The XPathNodeIterator class includes the following abbreviated list of methods to traverse an XML document:
  • MoveTo—Go to a specific node within the XML document
  • MoveToNext—Go to the next sibling node, using the current node as the base
  • MoveToPrevious—Go to the previous sibling node, using the current node as the base
  • MoveToRoot—Go to the XML document’s root node
  • MoveToParent—Go to the parent node of the current node

The next sample code illustrates the usage of a selection of these methods:
Dim xpathDoc As XPathDocument
Dim xmlNav As XPathNavigator

Dim xmlNI As XPathNodeIterator
xpathDoc = New XPathDocument("c:\builder.xml")
xmlNav = xpathDoc.CreateNavigator()
xmlNI = xmlNav.Select("/sites/website")
While (xmlNI.MoveNext())
System.Console.WriteLine(xmlNI.Current.Name + " : " + xmlNI.Current.Value)
End While


This code loops through all nodes returned by the XPath expression (e.g., /sites/website). The expression returns all Web site nodes with the sites nodes as the parent (i.e., as the root). The MoveNext method is available with the base XPathNodeIterator class, but the other methods previously listed require a node as a starting point. The current node is accessed with the current property of the XPathNodeIterator class.

The next code sample extends the previous sample by using the MovePrevious method to loop backward through the node list after the initial loop:
Dim xpathDoc As XPathDocument
Dim xmlNav As XPathNavigator

Dim xmlNI As XPathNodeIterator
xpathDoc = New XPathDocument("c:\builder.xml")
xmlNav = xpathDoc.CreateNavigator()
xmlNI = xmlNav.Select("/sites/website")
While (xmlNI.MoveNext())
System.Console.WriteLine(xmlNI.Current.Name + " : " + xmlNI.Current.Value)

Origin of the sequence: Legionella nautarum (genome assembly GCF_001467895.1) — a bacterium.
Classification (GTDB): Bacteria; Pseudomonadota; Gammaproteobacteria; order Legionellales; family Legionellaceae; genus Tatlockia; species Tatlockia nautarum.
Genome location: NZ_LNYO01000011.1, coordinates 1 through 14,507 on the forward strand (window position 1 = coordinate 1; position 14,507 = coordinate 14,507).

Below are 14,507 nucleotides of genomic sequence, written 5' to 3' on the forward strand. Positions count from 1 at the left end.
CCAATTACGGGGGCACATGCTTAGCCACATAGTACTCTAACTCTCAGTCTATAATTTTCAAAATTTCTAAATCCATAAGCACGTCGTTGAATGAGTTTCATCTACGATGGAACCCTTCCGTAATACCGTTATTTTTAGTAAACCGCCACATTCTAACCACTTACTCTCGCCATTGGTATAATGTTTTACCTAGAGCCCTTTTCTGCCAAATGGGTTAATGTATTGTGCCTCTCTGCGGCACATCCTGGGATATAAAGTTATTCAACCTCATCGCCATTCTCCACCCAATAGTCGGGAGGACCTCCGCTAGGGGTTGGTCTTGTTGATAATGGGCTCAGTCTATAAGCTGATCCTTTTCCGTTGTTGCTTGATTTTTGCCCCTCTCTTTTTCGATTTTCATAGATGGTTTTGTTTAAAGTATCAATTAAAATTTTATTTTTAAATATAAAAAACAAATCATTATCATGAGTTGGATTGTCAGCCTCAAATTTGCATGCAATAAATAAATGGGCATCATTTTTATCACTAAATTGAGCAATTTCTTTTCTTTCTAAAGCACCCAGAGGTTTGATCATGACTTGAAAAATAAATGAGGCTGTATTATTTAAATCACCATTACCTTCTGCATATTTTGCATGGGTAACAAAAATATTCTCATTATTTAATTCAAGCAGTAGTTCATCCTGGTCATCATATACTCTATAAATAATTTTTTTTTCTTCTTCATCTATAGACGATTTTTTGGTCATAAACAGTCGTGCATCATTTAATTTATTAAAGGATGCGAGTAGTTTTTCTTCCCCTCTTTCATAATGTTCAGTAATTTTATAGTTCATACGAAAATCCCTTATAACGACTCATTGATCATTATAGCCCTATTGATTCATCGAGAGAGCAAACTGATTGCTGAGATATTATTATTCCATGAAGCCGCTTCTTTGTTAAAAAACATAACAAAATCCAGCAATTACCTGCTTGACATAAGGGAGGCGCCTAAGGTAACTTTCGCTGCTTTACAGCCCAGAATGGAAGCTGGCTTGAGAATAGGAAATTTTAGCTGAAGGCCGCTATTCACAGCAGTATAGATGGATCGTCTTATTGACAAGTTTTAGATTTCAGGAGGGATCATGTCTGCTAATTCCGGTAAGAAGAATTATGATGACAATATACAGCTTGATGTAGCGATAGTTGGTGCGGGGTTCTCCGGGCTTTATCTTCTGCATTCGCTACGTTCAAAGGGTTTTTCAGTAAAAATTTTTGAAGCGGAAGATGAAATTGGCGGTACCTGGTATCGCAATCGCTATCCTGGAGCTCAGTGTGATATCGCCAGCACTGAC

End While
Do
System.Console.WriteLine(xmlNI.Current.Name + " : " + xmlNI.Current.Value)
Loop While (xmlNI.Current.MoveToPrevious())


The remaining methods may be used to navigate throughout the search results. In addition, various properties are available to determine characteristics of a node. Here is a brief list:
  • HasAttributes—Boolean value signaling whether a node has attributes or not
  • HasChildren—Boolean value signaling whether a node has child nodes or not
  • IsEmptyElement—Boolean value signaling whether current node is empty or not
  • Name—The name of the current node
  • NodeType—The node type
  • Value—The text value associated with the node

The following code takes advantage of two of these properties to determine characteristics of the nodes:
While (xmlNI.MoveNext())
If Not (xmlNI.Current.IsEmptyElement) Then
System.Console.WriteLine(xmlNI.Current.Name + " : " + xmlNI.Current.Value)
End If

If Not (xmlNI.Current.HasAttribute) Then
// work with attributes
End If
End While


Of course, working with nodes is easy when using XPath. The following expression returns nodes with certain attribute values:
/sites/website[@Type="Technology News"]

Locate the data you need
Navigating your XML documents is simpler when you use the XPath specification. The examples I've included show just how easy it is for you to get started.